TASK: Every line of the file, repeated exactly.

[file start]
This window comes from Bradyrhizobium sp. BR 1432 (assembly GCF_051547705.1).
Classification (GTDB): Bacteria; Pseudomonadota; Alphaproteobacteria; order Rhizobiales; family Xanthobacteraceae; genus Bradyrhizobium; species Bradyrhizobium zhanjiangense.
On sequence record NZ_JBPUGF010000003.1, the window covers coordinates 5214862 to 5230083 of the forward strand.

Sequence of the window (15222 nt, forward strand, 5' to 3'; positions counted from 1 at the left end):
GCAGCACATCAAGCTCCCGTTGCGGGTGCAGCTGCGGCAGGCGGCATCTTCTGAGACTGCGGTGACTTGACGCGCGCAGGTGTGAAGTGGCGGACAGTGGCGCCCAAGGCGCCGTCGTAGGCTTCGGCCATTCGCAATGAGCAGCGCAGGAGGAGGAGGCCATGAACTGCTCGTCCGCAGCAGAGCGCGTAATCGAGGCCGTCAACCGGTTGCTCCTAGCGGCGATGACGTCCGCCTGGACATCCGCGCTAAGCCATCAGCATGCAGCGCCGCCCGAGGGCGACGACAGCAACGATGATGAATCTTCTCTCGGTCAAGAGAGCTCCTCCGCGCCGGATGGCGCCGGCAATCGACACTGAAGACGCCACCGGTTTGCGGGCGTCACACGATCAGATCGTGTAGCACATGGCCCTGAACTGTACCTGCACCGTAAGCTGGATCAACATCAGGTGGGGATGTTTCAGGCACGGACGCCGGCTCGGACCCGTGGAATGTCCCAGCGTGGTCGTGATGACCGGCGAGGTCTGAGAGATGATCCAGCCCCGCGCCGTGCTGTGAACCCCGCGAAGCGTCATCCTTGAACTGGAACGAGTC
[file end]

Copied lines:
This window comes from Bradyrhizobium sp. BR 1432 (assembly GCF_051547705.1).
Classification (GTDB): Bacteria; Pseudomonadota; Alphaproteobacteria; order Rhizobiales; family Xanthobacteraceae; genus Bradyrhizobium; species Bradyrhizobium zhanjiangense.
On sequence record NZ_JBPUGF010000003.1, the window covers coordinates 5214862 to 5230083 of the forward strand.

Sequence of the window (15222 nt, forward strand, 5' to 3'; positions counted from 1 at the left end):
GCAGCACATCAAGCTCCCGTTGCGGGTGCAGCTGCGGCAGGCGGCATCTTCTGAGACTGCGGTGACTTGACGCGCGCAGGTGTGAAGTGGCGGACAGTGGCGCCCAAGGCGCCGTCGTAGGCTTCGGCCATTCGCAATGAGCAGCGCAGGAGGAGGAGGCCATGAACTGCTCGTCCGCAGCAGAGCGCGTAATCGAGGCCGTCAACCGGTTGCTCCTAGCGGCGATGACGTCCGCCTGGACATCCGCGCTAAGCCATCAGCATGCAGCGCCGCCCGAGGGCGACGACAGCAACGATGATGAATCTTCTCTCGGTCAAGAGAGCTCCTCCGCGCCGGATGGCGCCGGCAATCGACACTGAAGACGCCACCGGTTTGCGGGCGTCACACGATCAGATCGTGTAGCACATGGCCCTGAACTGTACCTGCACCGTAAGCTGGATCAACATCAGGTGGGGATGTTTCAGGCACGGACGCCGGCTCGGACCCGTGGAATGTCCCAGCGTGGTCGTGATGACCGGCGAGGTCTGAGAGATGATCCAGCCCCGCGCCGTGCTGTGAACCCCGCGAAGCGTCATCCTTGAACTGGAACGAGTC